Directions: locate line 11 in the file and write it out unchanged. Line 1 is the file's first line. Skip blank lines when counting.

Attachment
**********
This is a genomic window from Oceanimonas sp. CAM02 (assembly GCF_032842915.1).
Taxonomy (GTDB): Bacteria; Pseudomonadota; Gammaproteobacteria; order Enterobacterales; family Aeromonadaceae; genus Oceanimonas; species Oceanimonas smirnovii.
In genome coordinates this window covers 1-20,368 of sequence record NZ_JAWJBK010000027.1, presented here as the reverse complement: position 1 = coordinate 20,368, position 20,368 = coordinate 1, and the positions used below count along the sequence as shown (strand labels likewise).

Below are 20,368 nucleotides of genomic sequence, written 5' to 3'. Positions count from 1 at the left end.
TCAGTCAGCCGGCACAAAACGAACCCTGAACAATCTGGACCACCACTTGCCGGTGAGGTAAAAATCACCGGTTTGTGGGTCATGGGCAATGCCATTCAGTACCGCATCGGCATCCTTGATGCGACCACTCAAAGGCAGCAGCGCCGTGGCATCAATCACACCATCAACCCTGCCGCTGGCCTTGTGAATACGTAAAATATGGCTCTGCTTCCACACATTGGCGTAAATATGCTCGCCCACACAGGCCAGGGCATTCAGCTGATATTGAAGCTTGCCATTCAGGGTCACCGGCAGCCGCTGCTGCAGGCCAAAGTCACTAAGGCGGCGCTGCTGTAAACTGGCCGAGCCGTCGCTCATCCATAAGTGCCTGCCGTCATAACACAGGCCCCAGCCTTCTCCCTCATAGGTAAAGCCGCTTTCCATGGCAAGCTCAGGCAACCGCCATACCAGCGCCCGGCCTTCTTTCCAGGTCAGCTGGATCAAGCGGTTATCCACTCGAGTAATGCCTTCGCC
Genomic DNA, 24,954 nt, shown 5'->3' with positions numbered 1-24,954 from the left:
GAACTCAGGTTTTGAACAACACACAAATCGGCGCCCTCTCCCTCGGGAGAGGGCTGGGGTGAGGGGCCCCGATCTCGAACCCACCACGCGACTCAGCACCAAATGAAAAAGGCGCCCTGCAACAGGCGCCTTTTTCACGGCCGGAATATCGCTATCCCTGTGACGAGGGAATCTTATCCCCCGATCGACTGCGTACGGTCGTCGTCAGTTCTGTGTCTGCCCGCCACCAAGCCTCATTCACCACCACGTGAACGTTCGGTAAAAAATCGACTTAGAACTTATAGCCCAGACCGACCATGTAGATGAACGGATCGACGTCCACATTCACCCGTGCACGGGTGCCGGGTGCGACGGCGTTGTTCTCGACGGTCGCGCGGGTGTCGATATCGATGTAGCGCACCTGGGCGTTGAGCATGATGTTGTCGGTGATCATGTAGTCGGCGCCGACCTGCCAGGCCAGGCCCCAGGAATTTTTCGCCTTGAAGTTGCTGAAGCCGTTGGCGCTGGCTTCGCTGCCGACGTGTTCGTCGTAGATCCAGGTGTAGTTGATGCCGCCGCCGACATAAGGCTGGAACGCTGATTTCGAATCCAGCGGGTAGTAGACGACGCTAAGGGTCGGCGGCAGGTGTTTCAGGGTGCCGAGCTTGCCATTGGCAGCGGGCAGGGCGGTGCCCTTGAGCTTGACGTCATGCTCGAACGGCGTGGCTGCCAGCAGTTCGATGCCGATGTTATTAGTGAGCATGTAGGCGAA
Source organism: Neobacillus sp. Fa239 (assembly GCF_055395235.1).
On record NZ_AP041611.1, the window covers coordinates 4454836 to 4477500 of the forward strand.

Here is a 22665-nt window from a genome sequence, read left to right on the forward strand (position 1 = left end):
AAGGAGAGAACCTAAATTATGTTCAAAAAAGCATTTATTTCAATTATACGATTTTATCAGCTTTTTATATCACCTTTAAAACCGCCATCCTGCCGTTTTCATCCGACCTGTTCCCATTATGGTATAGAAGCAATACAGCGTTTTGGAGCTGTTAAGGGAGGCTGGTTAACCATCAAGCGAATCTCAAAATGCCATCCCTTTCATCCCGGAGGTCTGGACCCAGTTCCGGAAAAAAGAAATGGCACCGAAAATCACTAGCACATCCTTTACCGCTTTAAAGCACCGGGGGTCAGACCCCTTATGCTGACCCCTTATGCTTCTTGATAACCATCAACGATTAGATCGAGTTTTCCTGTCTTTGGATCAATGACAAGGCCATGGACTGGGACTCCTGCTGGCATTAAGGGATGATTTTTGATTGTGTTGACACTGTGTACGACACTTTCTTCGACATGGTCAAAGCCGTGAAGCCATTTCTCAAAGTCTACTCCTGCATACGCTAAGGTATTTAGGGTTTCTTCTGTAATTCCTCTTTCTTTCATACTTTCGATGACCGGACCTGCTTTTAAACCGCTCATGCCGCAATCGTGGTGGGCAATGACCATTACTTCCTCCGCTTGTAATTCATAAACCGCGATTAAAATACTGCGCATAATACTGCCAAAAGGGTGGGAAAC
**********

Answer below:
AAGGAGAGAACCTAAATTATGTTCAAAAAAGCATTTATTTCAATTATACGATTTTATCAGCTTTTTATATCACCTTTAAAACCGCCATCCTGCCGTTTTCATCCGACCTGTTCCCATTATGGTATAGAAGCAATACAGCGTTTTGGAGCTGTTAAGGGAGGCTGGTTAACCATCAAGCGAATCTCAAAATGCCATCCCTTTCATCCCGGAGGTCTGGACCCAGTTCCGGAAAAAAGAAATGGCACCGAAAATCACTAGCACATCCTTTACCGCTTTAAAGCACCGGGGGTCAGACCCCTTATGCTGACCCCTTATGCTTCTTGATAACCATCAACGATTAGATCGAGTTTTCCTGTCTTTGGATCAATGACAAGGCCATGGACTGGGACTCCTGCTGGCATTAAGGGATGATTTTTGATTGTGTTGACACTGTGTACGACACTTTCTTCGACATGGTCAAAGCCGTGAAGCCATTTCTCAAAGTCTACTCCTGCATACGCTAAGGTATTTAGGGTTTCTTCTGTAATTCCTCTTTCTTTCATACTTTCGATGACCGGACCTGCTTTTAAACCGCTCATGCCGCAATCGTGGTGGGCAATGACCATTACTTCCTCCGCTTGTAATTCATAAACCGCGATTAAAATACTGCGCATAATACTGCCAAAAGGGTGGGAAAC